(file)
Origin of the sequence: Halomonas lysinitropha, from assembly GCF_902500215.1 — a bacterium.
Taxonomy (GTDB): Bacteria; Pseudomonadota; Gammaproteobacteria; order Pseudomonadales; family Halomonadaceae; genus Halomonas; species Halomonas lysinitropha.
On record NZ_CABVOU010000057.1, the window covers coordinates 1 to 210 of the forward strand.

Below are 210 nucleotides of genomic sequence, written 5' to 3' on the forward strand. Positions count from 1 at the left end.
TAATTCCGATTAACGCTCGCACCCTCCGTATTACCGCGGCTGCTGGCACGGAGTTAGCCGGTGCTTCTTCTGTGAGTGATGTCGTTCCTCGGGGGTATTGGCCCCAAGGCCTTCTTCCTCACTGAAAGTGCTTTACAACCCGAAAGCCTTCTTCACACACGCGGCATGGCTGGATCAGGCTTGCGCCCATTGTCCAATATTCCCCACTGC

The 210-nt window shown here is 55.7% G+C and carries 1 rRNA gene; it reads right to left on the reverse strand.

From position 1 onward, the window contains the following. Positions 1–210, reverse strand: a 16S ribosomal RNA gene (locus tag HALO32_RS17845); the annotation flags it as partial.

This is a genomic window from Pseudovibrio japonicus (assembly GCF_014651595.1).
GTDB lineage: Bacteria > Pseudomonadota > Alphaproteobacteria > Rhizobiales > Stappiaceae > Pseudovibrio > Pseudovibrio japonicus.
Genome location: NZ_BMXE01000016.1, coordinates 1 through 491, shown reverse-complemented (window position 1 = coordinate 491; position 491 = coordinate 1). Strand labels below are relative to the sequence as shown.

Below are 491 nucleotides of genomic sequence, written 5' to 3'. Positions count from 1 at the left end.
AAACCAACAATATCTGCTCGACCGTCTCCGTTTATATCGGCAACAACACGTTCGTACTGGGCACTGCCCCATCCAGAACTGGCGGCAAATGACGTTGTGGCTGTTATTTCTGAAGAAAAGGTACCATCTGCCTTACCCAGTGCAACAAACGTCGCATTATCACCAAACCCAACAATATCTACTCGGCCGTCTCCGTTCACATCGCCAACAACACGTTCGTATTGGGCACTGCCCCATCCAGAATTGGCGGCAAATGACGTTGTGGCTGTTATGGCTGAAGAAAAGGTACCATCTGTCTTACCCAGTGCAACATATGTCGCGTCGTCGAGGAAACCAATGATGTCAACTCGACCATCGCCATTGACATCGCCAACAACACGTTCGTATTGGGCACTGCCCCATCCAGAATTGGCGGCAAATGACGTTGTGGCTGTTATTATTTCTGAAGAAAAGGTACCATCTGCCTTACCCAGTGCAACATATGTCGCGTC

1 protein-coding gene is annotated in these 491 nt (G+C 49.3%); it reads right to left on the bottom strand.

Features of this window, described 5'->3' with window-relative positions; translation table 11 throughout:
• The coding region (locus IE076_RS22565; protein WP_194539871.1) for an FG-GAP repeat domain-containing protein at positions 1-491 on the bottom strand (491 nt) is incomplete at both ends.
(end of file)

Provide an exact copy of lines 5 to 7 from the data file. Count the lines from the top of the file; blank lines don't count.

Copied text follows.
TAATTCCGATTAACGCTCGCACCCTCCGTATTACCGCGGCTGCTGGCACGGAGTTAGCCGGTGCTTCTTCTGTGAGTGATGTCGTTCCTCGGGGGTATTGGCCCCAAGGCCTTCTTCCTCACTGAAAGTGCTTTACAACCCGAAAGCCTTCTTCACACACGCGGCATGGCTGGATCAGGCTTGCGCCCATTGTCCAATATTCCCCACTGC

The 210-nt window shown here is 55.7% G+C and carries 1 rRNA gene; it reads right to left on the reverse strand.

From position 1 onward, the window contains the following. Positions 1–210, reverse strand: a 16S ribosomal RNA gene (locus tag HALO32_RS17845); the annotation flags it as partial.